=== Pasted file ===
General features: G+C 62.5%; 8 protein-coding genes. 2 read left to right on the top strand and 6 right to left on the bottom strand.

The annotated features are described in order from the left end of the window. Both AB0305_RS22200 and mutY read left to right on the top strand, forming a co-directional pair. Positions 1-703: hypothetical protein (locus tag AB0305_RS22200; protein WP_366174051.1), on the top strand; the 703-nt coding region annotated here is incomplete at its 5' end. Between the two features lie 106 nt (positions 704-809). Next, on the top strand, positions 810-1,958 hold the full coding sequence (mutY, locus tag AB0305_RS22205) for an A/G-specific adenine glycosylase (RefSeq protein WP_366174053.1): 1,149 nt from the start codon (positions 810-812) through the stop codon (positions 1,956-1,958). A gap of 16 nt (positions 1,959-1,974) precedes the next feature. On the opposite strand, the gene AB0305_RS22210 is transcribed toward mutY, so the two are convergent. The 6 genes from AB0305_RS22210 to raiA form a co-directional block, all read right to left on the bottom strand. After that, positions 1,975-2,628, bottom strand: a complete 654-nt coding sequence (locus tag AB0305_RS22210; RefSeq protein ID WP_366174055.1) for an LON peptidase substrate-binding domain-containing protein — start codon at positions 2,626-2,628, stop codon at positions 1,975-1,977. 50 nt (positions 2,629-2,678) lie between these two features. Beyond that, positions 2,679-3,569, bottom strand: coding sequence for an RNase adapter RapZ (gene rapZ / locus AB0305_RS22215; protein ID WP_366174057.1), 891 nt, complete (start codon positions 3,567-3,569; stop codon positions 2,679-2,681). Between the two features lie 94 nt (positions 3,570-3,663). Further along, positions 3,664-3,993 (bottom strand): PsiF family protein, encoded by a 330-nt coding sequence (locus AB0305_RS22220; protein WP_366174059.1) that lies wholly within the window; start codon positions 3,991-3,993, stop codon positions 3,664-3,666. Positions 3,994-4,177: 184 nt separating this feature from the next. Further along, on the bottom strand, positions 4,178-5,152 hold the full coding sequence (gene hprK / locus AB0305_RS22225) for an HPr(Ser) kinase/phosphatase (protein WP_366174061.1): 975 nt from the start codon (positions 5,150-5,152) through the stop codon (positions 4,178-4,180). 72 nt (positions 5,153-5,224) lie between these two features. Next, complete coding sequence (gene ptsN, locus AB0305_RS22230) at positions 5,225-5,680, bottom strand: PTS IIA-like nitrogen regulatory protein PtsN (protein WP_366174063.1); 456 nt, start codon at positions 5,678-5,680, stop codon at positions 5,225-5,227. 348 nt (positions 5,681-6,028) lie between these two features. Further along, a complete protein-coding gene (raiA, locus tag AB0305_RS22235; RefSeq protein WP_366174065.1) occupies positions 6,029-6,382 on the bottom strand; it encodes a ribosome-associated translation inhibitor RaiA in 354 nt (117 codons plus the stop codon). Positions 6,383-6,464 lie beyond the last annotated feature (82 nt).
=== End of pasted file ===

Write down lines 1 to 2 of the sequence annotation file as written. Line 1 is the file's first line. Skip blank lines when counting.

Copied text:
General features: G+C 62.5%; 8 protein-coding genes. 2 read left to right on the top strand and 6 right to left on the bottom strand.

The annotated features are described in order from the left end of the window. Both AB0305_RS22200 and mutY read left to right on the top strand, forming a co-directional pair. Positions 1-703: hypothetical protein (locus tag AB0305_RS22200; protein WP_366174051.1), on the top strand; the 703-nt coding region annotated here is incomplete at its 5' end. Between the two features lie 106 nt (positions 704-809). Next, on the top strand, positions 810-1,958 hold the full coding sequence (mutY, locus tag AB0305_RS22205) for an A/G-specific adenine glycosylase (RefSeq protein WP_366174053.1): 1,149 nt from the start codon (positions 810-812) through the stop codon (positions 1,956-1,958). A gap of 16 nt (positions 1,959-1,974) precedes the next feature. On the opposite strand, the gene AB0305_RS22210 is transcribed toward mutY, so the two are convergent. The 6 genes from AB0305_RS22210 to raiA form a co-directional block, all read right to left on the bottom strand. After that, positions 1,975-2,628, bottom strand: a complete 654-nt coding sequence (locus tag AB0305_RS22210; RefSeq protein ID WP_366174055.1) for an LON peptidase substrate-binding domain-containing protein — start codon at positions 2,626-2,628, stop codon at positions 1,975-1,977. 50 nt (positions 2,629-2,678) lie between these two features. Beyond that, positions 2,679-3,569, bottom strand: coding sequence for an RNase adapter RapZ (gene rapZ / locus AB0305_RS22215; protein ID WP_366174057.1), 891 nt, complete (start codon positions 3,567-3,569; stop codon positions 2,679-2,681). Between the two features lie 94 nt (positions 3,570-3,663). Further along, positions 3,664-3,993 (bottom strand): PsiF family protein, encoded by a 330-nt coding sequence (locus AB0305_RS22220; protein WP_366174059.1) that lies wholly within the window; start codon positions 3,991-3,993, stop codon positions 3,664-3,666. Positions 3,994-4,177: 184 nt separating this feature from the next. Further along, on the bottom strand, positions 4,178-5,152 hold the full coding sequence (gene hprK / locus AB0305_RS22225) for an HPr(Ser) kinase/phosphatase (protein WP_366174061.1): 975 nt from the start codon (positions 5,150-5,152) through the stop codon (positions 4,178-4,180). 72 nt (positions 5,153-5,224) lie between these two features. Next, complete coding sequence (gene ptsN, locus AB0305_RS22230) at positions 5,225-5,680, bottom strand: PTS IIA-like nitrogen regulatory protein PtsN (protein WP_366174063.1); 456 nt, start codon at positions 5,678-5,680, stop codon at positions 5,225-5,227. 348 nt (positions 5,681-6,028) lie between these two features. Further along, a complete protein-coding gene (raiA, locus tag AB0305_RS22235; RefSeq protein WP_366174065.1) occupies positions 6,029-6,382 on the bottom strand; it encodes a ribosome-associated translation inhibitor RaiA in 354 nt (117 codons plus the stop codon). Positions 6,383-6,464 lie beyond the last annotated feature (82 nt).